Comic Review Friday…on Saturday!
The last two weeks have been quite a whirlwind for me personally. With working more hours than usual and moving into a new apartment, sadly, the last weeks comic review had to be pushed to the side. In order to make up for this, I have not one but two reviews for you wonderful readers.
Finally, Angstrom Levy is back. For the last forty or so issues we have been dealing with the lead up, happening and fall out of the Viltrumite War, and it is nice to finally get back to Mr. Levy, the greatest Invincible enemy. Honestly, Levy did not play much of a role in the issue until the very end, but he makes a big impact by assaulting the pregnant Eve and warping Mark to the usual desert realm, where another version of Mark is cannibalizing other versions of himself. One of the interesting aspects to Levy as a villain is that he is nearly untouchable by Mark due to his ability to teleport others. This was the perfect re-introduction for the character, and after several issues of set-up it was nice to see where everything is leading.
Levy was not the only villain to return this issue, though. A clone of the Mauler twins (were they not clones in the first place?) also made his reappearance in this issue. After his reveal in Guarding the Globe volume 2, it was nice to see him grace the pages of Invincible once again, but it seemed to marginalize his place in the Invincible Universe. I can forgive this though, considering Kirkman has a knack for introducing characters in cameo roles, then giving them a larger role later in the series. We can only hope that he will do this for Mauler.
The biggest complaint for the issue is that even with the explosive ending, the issue was still mostly set-up. This has really been a problem with Kirkman books lately. It seems that he is building to some pretty big moments, but he is spending a lot of time setting up these moments. If you are an avid Kirkman fan, you should be used to this, and be able to look over it easily.
Overall, as usual, this issue was an exciting ride from beginning to end, with just a couple of minor hiccups. I give it four cannibalized Marks out of five.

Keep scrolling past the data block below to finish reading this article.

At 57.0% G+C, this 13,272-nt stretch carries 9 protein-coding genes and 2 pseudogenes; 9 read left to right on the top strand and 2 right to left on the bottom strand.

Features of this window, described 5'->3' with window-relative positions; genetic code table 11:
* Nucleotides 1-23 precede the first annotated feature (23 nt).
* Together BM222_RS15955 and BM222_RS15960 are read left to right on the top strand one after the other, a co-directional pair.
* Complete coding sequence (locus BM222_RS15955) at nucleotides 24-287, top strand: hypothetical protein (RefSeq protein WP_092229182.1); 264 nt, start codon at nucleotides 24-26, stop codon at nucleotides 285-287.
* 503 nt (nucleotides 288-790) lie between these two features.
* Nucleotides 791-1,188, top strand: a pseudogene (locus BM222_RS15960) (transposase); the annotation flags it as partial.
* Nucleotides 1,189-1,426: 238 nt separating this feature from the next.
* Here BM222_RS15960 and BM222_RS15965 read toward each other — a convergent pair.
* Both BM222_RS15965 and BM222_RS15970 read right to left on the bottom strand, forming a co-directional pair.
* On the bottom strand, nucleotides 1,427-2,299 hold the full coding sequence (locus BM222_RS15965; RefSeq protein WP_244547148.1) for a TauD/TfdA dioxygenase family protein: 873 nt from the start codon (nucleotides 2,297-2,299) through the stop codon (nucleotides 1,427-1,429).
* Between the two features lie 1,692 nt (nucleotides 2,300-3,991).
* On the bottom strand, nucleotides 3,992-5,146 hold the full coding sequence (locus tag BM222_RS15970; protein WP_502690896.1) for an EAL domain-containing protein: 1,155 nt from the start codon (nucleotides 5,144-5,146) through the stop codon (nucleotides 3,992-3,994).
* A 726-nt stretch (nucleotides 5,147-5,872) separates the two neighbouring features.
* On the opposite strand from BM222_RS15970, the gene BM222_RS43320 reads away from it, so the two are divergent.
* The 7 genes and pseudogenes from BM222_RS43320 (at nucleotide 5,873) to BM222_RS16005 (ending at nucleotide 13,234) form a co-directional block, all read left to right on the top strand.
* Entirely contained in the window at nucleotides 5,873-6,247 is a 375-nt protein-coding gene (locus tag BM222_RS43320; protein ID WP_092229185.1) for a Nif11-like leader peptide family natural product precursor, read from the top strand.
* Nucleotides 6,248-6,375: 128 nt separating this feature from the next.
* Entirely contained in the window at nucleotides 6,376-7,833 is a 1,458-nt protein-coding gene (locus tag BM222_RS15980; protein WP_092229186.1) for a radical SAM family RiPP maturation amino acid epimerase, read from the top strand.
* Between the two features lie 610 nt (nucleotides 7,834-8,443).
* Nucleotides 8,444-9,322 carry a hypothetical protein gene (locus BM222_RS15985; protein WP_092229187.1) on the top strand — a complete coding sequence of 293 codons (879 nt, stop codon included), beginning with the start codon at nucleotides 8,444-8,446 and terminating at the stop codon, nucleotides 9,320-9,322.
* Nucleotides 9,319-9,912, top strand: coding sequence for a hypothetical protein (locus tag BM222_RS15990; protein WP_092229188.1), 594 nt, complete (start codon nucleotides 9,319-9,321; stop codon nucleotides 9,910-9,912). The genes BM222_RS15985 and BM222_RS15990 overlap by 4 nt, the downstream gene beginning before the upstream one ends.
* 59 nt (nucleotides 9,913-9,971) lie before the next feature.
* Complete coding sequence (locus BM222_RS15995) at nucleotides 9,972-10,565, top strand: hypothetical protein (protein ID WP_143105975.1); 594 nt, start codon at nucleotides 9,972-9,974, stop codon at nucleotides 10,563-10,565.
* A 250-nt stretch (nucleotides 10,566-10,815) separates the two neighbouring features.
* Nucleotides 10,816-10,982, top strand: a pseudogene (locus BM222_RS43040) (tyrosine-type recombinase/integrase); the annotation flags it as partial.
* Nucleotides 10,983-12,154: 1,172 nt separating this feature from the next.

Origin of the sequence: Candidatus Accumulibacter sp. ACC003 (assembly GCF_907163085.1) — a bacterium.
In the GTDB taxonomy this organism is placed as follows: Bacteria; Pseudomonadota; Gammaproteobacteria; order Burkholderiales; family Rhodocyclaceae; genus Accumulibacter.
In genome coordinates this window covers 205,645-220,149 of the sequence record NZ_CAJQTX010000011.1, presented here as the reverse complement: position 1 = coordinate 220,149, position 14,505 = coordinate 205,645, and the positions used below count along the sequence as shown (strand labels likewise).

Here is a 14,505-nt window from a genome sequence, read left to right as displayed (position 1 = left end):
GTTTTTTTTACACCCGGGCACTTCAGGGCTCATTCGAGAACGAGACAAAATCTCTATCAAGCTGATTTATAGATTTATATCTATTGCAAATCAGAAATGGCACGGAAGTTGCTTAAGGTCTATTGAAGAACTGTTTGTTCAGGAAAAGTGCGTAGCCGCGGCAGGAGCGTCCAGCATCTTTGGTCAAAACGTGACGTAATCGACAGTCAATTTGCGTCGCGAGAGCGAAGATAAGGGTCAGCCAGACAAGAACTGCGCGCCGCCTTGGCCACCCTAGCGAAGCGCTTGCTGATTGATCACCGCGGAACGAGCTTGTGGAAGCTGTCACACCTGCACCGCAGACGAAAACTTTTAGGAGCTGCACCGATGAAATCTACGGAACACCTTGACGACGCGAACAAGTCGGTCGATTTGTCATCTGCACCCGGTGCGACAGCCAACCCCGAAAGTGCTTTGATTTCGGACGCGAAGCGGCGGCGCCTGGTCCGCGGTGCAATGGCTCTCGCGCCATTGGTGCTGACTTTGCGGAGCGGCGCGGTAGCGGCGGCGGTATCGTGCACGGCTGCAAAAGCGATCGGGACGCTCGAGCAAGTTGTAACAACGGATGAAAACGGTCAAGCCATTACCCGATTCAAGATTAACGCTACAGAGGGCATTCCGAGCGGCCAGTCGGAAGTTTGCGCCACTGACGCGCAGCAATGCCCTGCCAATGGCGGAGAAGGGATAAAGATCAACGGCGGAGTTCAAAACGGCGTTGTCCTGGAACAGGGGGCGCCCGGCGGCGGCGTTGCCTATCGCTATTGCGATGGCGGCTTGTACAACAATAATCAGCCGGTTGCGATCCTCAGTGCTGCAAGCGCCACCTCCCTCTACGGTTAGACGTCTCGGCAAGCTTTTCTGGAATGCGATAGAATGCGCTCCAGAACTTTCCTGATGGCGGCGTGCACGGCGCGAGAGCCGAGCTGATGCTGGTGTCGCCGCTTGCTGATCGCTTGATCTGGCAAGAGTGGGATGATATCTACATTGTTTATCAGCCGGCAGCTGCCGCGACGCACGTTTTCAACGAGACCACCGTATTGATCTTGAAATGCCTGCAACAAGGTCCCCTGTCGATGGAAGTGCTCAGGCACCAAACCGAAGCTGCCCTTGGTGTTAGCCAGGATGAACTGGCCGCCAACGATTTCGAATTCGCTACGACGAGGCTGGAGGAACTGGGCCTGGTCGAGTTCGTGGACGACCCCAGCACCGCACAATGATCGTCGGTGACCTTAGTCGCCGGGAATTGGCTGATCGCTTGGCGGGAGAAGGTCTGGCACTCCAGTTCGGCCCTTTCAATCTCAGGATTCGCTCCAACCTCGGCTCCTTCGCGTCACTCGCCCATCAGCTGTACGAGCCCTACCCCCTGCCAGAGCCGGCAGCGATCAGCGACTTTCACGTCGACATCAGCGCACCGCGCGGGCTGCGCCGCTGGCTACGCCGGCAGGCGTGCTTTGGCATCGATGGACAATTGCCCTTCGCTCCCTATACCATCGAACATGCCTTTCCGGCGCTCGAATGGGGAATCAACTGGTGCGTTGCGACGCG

Morning Glories #28
Honest confession: I still have no idea what is going on in this book, but have mercy, it just keeps pulling me in. Before every issue I tell myself that if the book does not start making sense that I’m going to stop reading. Every issue I get more and more confused, but I cannot help but wait eagerly for the next. Why? Because I am honestly convinced that Nick Spencer is an evil genius, who has a plan to blow our minds with a fantastic explanation before issue 100, when the series is set to end. And, it seems that this issue is the beginning of our understanding, because I am starting to figure out, to a certain degree, what is going on.
So when we left off from issue 27, the students that had been whisked away to the future were back in the present, Casey, who was in the past and was her own teacher in the present, was back to the present and somehow back to her original age, Hunter was still in the far future with future Jade, and Irina was preparing to start a war with the Morning Glories faculty with present Jade and Ike in tow. Are you confused yet? Good, so am I.
We get some back story on how Casey got her younger body back in the present, but really no answers. The whole sequence really just reiterated that we cannot trust Miss Hodge. This was definitely the weakest part of the issue. It really just seemed out of place. I understand that it is important to know how Casey stopped being Miss Clarkson and went back to her younger body, but for a series that relies so heavily on supernatural forces, it seemed to me that Hunter resetting time was a good enough of an explanation.
The biggest part of the issue dealt with Hunter getting an explanation from Jade about how Irina’s insurrection was going to destroy the school. During the explanation Hunter started having dreams similar to what Descartes (the philosopher, wiki him, he’s pretty awesome) had. The three dreams in particular were said to have changed Descartes path, with the implication being that Hunter’s path was changing. This was, surprisingly, one of the least confusing sequences that this book has had in a while. Mostly thanks to Future Jade holding our hand through the explanation. Maybe Spencer is starting to realize that the confusing nature of the book can be somewhat overwhelming.
Overall, this was really your typical Morning Glories issue. Very few questions were answered, and new questions arose. This book was inspired by LOST, and it is already more convoluted giving me little hope to questions ever being answered, but once again I trust Spencer, and sincerely hope he has a plan. I give issue 28 two and half time paradoxes out of five.